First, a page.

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Low Load Operation Range Extension by Autothermal On-Board Syngas Generation

[+] Author Affiliations
Max H. Baumgärtner, Thomas Sattelmayer

Technische Universität München, Garching, Germany

Paper No. GT2017-64013, pp. V04AT04A063; 11 pages
doi:10.1115/GT2017-64013
From:
  • ASME Turbo Expo 2017: Turbomachinery Technical Conference and Exposition
  • Volume 4A: Combustion, Fuels and Emissions
  • Charlotte, North Carolina, USA, June 26–30, 2017
  • Conference Sponsors: International Gas Turbine Institute
  • ISBN: 978-0-7918-5084-8
  • Copyright © 2017 by ASME

abstract

The increasing amount of volatile renewable energy sources drives the necessity of flexible conventional power plants to compensate for fluctuations of the power supply. Gas turbines in a combined cycle power plant (CCPP) adjust the power output quickly but a sudden increase of CO and UHC emissions limit their turn-down ratio. To extend the turn-down ratio, part of the fuel can be processed to syngas, which exerts a higher reactivity. An autothermal on-board syngas generator in combination with two different burner concepts for natural gas and syngas mixtures are presented in this study.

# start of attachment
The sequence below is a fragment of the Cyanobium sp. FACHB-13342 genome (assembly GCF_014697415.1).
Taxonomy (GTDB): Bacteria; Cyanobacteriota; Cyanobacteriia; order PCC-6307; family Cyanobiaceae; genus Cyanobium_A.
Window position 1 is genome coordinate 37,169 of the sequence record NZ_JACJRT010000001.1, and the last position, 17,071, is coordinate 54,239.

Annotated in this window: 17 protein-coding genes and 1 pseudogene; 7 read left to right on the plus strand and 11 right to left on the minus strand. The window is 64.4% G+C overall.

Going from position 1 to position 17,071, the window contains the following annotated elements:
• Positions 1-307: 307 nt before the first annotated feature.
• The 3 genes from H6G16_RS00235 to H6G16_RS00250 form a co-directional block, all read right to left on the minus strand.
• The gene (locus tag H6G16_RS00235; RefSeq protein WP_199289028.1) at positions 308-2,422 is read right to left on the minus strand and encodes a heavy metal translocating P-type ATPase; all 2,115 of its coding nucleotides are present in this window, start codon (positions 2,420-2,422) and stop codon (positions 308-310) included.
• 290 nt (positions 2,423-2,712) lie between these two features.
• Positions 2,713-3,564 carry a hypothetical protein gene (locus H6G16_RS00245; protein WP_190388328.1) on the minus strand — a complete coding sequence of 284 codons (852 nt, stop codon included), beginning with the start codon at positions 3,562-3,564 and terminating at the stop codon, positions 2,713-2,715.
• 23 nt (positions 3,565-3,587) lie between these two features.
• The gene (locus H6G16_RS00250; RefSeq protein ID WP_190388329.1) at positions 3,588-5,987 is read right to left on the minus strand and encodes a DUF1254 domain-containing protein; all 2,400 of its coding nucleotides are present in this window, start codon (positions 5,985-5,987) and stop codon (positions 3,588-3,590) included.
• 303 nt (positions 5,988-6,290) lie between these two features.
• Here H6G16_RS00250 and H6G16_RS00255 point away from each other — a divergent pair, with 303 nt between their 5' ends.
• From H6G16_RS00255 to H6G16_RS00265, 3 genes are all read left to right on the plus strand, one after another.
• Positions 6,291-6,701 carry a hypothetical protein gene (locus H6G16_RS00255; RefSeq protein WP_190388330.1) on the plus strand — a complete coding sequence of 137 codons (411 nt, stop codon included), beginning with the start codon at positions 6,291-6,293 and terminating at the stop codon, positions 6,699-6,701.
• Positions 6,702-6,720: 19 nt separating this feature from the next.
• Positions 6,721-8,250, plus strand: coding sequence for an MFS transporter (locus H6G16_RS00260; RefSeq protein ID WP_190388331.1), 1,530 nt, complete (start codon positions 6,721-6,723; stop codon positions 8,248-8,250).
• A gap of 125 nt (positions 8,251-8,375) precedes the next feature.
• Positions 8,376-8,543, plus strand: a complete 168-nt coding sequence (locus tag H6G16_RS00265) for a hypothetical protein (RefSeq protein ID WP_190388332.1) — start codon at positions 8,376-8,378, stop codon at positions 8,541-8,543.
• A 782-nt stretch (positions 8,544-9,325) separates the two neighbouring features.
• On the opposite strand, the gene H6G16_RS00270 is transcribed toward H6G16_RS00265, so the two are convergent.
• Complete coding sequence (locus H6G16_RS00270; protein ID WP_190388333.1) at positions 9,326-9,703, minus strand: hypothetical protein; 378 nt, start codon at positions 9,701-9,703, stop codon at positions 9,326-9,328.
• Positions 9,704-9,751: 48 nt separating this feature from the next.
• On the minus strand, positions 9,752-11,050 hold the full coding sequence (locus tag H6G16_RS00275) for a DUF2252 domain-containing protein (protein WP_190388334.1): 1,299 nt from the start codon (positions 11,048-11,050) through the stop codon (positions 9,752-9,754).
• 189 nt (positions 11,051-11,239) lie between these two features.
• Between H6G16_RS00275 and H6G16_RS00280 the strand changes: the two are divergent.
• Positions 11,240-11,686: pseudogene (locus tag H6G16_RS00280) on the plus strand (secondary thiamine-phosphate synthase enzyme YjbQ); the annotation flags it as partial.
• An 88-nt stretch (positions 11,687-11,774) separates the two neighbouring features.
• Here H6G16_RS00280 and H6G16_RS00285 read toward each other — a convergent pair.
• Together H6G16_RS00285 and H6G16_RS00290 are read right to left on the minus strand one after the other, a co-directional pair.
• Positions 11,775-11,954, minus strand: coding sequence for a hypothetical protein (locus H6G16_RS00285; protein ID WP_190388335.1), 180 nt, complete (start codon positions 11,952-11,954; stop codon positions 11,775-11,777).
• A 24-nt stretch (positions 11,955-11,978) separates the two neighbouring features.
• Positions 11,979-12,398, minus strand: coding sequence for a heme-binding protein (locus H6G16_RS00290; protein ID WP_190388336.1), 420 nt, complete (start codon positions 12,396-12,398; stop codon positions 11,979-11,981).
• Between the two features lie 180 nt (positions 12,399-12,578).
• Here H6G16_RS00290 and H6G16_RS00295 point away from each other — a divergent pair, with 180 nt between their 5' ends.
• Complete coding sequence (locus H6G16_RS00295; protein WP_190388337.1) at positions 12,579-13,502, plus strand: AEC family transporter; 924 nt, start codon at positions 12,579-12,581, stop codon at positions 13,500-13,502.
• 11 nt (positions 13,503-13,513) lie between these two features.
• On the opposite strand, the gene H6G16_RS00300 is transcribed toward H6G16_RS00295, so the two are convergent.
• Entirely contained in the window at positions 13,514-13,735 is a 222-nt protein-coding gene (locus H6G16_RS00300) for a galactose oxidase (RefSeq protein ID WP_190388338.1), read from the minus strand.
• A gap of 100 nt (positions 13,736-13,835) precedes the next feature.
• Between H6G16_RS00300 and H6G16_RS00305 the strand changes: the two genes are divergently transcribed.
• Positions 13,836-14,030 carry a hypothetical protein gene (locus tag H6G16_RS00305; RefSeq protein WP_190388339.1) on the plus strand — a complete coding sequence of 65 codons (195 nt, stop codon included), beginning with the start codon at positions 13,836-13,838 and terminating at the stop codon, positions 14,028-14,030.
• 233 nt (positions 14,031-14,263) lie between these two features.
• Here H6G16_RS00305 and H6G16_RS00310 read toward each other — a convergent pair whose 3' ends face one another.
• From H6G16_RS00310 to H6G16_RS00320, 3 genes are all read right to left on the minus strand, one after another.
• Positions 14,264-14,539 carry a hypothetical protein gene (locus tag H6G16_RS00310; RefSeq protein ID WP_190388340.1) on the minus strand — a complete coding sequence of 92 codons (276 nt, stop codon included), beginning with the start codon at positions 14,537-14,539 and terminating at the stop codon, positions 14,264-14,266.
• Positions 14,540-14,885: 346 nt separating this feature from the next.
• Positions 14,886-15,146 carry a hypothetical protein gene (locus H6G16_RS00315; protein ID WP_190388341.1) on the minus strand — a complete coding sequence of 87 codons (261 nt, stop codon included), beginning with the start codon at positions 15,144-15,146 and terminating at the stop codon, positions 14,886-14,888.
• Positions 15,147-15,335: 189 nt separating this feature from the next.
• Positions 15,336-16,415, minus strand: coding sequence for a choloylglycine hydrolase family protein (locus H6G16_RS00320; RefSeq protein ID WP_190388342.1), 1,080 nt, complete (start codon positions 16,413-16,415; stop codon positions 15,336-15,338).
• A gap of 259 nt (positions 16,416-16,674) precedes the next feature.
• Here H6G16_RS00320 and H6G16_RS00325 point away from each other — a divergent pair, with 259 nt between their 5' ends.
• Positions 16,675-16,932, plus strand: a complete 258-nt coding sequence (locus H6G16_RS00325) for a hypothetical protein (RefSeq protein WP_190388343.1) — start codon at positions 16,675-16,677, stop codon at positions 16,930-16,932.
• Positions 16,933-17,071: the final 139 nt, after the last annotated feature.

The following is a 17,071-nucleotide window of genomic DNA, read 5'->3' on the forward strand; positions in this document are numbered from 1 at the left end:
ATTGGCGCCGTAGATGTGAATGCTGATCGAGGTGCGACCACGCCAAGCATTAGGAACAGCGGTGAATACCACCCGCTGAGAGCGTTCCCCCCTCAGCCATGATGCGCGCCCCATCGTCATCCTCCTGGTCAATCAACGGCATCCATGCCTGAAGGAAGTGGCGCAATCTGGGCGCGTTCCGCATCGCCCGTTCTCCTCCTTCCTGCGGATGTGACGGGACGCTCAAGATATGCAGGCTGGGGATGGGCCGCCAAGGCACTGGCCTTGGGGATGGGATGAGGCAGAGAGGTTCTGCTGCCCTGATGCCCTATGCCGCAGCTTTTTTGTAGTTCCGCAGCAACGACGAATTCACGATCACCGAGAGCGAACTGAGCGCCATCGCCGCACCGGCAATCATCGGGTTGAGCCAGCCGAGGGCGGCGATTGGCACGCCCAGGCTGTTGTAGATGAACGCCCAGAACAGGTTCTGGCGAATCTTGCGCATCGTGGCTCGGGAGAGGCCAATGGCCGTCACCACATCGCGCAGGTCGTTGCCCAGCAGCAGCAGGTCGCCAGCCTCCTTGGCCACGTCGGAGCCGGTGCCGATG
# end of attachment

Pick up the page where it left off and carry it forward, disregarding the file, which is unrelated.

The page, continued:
A mixture of natural gas, water vapor and air reacts catalytically in an autothermal reactor test rig to form syngas. At atmospheric pressure, the fuel processor generates syngas with a hydrogen content of ∼30 vol% and a temperature of 800 K within a residence time of 200 ms.

One concept for the combustion of natural gas and syngas mixtures comprises a generic swirl stage with a central lance injector for the syngas. The second concept includes a central swirl stage with an outer ring of jets. The combustion is analyzed for both concepts by OH*-chemiluminescence, lean blow out (LBO) limit and gaseous emissions.

The central lance concept with syngas injection exhibits an LBO adiabatic flame temperature that is 150 K lower than in premixed natural gas operation. For the second concept an extension of almost 200 K with low CO emission levels can be reached. This study shows that autothermal on-board syngas generation is feasible and efficient in terms of turn-down ratio extension and CO burn-out.

Copyright © 2017 by ASME
Topics: Stress , Syngas

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